“Motor biases are seen throughout the animal world, all the way back to 500 million years ago and the emergence of vertebrates, and possibly even older than that,” says Forrester.
Favoring one side of a symmetrical body over the other for a particular task is linked to cerebral lateralization: Essentially, the left and right hemispheres of the brain divvy up processes for greater efficiency. Most researchers believe that lateralization explains how handedness arises, including our consistent 9-1 right-handedness ratio.
“Lateralization is not unique to us, but there are characteristics of lateralization in humans that are unique,” says Emory University archaeologist Dietrich Stout. “Lateralization is ancient, but we take it to the extreme.”
Stout, who studies the evolution of cognition and tool-making, cautions that terms such as “right-handed” may oversimplify the complex processes made possible through lateralization.
“It’s not like the right hand does everything and the left hand does nothing,” Stout says. “It’s not so much that we’re right-handed as that we have a characteristic division of labor between the hands.”
The right hand may do much of the more noticeable work, such as writing or cutting up food, but the left hand is just as busy, often providing stability.
Not In Your Right Mind
Southpaws, if you’re wondering how you and other lefties fit into this evolutionary picture, so are researchers.
Once thought to be an aberration potentially caused by brain damage at birth, left-handedness may be more benign. Says Frayer: “I don’t think it’s a pathology. It’s part of a normal variation.”
And what does it mean to your brain to be left-handed? Maybe not as much as researchers once thought.
You’ve probably heard the saying, “Since the right side of the brain controls the left side of the body, only lefties are in their right mind.” Nope. We now know that handedness is not so closely correlated with how the brain’s hemispheres divide tasks.
“A lot of people think, ‘If I’m left-handed, my brain is reversed,’ ” says Forrester. “But 70 percent of left-handers are identical in organization to right-handers.”
And although “there’s an evolutionary-genetic component to it,” Stout says, “even the people who study the genetic basis of handedness don’t really know how it happens.”
Forget headlines about finding “the left-handed gene.” Science has not reached a consensus about the role DNA plays in handedness — or even that it originates in the brain. Last year, one team concluded that handedness actually arises in the spinal cord.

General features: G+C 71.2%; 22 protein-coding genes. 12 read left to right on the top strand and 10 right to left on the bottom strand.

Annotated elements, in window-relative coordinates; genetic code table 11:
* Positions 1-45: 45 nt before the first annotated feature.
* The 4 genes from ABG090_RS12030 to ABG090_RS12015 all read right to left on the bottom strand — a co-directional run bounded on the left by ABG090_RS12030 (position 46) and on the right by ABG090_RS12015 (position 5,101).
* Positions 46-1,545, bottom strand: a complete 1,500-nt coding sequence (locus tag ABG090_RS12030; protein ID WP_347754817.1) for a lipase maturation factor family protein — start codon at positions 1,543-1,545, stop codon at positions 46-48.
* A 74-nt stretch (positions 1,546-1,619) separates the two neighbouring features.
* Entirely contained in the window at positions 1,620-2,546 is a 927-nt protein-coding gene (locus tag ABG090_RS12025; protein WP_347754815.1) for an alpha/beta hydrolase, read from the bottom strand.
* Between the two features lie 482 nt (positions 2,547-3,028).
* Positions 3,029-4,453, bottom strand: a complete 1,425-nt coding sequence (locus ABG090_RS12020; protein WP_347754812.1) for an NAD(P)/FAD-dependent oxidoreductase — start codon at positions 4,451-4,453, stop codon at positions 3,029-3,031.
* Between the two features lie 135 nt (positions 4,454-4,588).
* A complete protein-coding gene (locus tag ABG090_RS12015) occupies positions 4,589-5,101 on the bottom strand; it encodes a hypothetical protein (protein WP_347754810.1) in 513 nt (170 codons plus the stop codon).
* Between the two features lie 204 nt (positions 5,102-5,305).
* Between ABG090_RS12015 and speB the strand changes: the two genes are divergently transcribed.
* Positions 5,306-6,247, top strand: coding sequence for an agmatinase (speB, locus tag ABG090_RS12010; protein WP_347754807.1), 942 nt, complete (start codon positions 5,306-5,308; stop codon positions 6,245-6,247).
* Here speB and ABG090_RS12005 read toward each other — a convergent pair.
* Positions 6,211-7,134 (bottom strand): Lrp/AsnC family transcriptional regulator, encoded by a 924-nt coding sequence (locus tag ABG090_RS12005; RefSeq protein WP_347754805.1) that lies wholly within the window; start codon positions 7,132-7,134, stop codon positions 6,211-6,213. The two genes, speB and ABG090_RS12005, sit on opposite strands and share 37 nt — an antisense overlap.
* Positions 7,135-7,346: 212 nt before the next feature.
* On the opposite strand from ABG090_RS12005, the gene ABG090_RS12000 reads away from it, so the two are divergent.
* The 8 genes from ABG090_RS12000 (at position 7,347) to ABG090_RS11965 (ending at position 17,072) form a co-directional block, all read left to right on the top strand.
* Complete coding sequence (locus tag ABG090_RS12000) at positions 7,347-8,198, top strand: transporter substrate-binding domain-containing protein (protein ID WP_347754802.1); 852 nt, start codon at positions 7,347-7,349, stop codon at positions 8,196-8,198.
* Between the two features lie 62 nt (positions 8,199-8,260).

Previous research has shown that human embryos demonstrate a preference for moving the left or right hand as early as 8 weeks. Writing in the journal eLife in 2017, neuroscientists found that this preference appears to be seated in the spinal cord, which, at that developmental stage, is not even connected to the motor cortex, the brain’s movement control center.
The team found that these early signs of handedness appear to be linked to lopsided epigenetic activity: chemical changes that effectively turn certain genes on or off without altering the DNA sequence itself. The research is preliminary, however, and scientists have not identified what causes these epigenetic changes.
The Sinister Side
Regardless of how 10 percent of us become left-handers, that minority has historically faced a range of superstitions and worse. Left-handedness has been falsely linked to evil, perversion and criminality.
“People see this difference and think it must mean something. We’re always trying to understand, and to suppress, difference,” says Howard Kushner, a historian of science and medicine.
Kushner’s 2017 book, On the Other Hand: Left Hand, Right Brain, Mental Disorder, and History, explores how studies associating left-handedness with a variety of mental conditions often fall apart under closer scrutiny. But as the scientific view of left-handedness as a pathology has lost momentum, so too have claims that left-handers are, on average, more creative or more intelligent.
That said, says Kushner, “I hang around a lot of smart people, and the number of left-handers is always more than one would assume. It may have to do with resilience.”
A lifetime of being seen as different — and dealing with such indignities as right-handed scissors — may make southpaws more adaptive, though we have yet to turn up hard evidence.
Frayer notes that even with nearly 2 million years of hominin handedness in the fossil record, uncertainty about its causes and consequences remains: “The key thing is that we know right-handedness is commonly found in all populations [of our species] and that it differs from what we find in chimps. To go any further is risky.”